The e-cigarette industry has exploded. The product is supposed to be less risky than smoking regular cigarettes and may not be dangerous at all. Additionally, e-cigarettes may help smokers to stop smoking tobacco. The enthusiasm may be muted by a new study that indicates e-cigarettes do threaten the health of users. The drawback of the research is that it is based on the health reactions of mice.
Among the conclusions of a study released by Johns Hopkins Bloomberg School of Public Health:
Study also determines that e-cigarette vapors contain ‘free radical’ chemicals previously thought only to be found in tobacco cigarettes and air pollutants.
In a study with mice, Johns Hopkins Bloomberg School of Public Health researchers have found that e-cigarettes compromise the immune system in the lungs and generate some of the same potentially dangerous chemicals found in traditional nicotine cigarettes.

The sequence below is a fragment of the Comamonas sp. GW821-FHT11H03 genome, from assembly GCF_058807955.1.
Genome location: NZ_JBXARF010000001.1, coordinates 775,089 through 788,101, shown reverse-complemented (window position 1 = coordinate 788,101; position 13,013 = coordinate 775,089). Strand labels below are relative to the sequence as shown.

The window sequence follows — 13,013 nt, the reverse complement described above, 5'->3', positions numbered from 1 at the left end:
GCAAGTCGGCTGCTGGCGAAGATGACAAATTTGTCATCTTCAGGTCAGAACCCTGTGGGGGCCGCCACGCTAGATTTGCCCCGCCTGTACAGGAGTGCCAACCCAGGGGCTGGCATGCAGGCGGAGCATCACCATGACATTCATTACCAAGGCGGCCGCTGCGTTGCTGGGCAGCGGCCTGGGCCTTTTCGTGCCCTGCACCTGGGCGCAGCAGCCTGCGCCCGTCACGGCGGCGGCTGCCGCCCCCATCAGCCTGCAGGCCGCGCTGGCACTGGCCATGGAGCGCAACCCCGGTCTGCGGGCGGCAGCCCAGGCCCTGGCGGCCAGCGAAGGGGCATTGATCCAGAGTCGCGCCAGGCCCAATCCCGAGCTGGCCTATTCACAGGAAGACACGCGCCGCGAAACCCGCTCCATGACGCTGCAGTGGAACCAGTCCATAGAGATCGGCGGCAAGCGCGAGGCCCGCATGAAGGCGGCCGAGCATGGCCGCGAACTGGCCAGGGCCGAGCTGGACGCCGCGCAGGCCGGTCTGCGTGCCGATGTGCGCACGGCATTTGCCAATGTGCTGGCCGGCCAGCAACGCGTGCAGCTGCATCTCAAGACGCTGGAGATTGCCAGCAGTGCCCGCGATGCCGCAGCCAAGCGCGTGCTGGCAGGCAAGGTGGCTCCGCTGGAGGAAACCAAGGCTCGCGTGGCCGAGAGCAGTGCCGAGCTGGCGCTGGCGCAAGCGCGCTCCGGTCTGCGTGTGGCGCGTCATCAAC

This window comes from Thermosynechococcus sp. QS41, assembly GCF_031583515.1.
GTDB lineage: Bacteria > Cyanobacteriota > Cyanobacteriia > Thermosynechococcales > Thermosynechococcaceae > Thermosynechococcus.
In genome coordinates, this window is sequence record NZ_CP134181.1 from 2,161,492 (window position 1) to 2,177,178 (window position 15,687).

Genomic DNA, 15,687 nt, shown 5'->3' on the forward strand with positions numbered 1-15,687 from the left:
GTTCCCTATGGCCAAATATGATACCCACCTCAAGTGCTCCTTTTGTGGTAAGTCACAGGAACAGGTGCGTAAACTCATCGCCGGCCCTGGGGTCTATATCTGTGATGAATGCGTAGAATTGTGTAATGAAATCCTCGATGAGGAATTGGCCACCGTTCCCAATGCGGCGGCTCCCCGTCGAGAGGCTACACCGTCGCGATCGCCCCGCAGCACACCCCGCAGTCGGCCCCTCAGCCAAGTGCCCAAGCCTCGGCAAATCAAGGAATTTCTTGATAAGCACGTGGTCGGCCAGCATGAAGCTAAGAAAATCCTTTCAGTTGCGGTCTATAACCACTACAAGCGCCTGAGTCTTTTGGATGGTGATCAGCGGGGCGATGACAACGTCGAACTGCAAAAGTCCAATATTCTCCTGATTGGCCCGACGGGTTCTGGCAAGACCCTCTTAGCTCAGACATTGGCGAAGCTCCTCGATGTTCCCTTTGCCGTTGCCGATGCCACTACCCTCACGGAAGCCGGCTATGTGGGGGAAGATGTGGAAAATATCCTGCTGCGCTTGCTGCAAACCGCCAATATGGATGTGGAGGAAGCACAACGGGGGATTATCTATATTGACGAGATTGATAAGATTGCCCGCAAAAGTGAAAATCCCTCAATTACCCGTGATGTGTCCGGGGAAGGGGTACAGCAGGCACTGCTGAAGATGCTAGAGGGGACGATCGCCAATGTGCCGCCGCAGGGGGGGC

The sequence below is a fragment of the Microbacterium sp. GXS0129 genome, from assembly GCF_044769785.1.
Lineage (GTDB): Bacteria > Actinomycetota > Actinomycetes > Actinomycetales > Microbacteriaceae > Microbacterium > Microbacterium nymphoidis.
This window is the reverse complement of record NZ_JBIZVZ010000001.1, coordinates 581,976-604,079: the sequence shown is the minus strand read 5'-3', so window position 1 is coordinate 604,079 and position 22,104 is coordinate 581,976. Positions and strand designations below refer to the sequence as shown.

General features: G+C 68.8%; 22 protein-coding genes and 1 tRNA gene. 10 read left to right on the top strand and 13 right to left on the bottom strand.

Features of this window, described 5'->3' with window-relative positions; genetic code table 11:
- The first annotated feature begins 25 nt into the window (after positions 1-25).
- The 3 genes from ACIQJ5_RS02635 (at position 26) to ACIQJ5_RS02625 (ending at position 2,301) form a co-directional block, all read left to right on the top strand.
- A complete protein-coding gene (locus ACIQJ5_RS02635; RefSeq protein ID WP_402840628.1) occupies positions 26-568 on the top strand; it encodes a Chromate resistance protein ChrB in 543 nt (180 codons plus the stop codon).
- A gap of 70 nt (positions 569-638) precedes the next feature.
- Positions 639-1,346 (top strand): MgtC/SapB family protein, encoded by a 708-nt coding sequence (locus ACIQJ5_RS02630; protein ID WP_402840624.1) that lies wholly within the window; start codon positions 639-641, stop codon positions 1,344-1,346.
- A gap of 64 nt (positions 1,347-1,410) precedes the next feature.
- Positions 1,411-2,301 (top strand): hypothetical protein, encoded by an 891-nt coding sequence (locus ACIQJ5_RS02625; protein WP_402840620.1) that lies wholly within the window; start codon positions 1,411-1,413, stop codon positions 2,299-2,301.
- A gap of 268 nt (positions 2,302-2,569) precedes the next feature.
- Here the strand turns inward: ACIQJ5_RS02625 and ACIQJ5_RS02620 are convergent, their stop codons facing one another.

The argument gets less convincing:
For their study, researchers divided the mice into two groups: one was exposed to e-cigarette vapor in an inhalation chamber in amounts that approximated actual human e-cigarette inhalation for two weeks, while the other group was just exposed to air. The researchers then divided each group into three subgroups. One received nasal drops containing Streptococcus pneumoniae, a bacteria responsible for pneumonia and sinusitis, among other illnesses, in humans. A second received nasal drops of the virus Influenza A, and the third subgroup did not receive either virus or bacteria.
The mice exposed to e-cigarette vapor were significantly more likely to develop compromised immune responses to both the virus and the bacteria, which in some cases killed the mice, the researchers found.
Maybe there will be a study on humans in the next few years.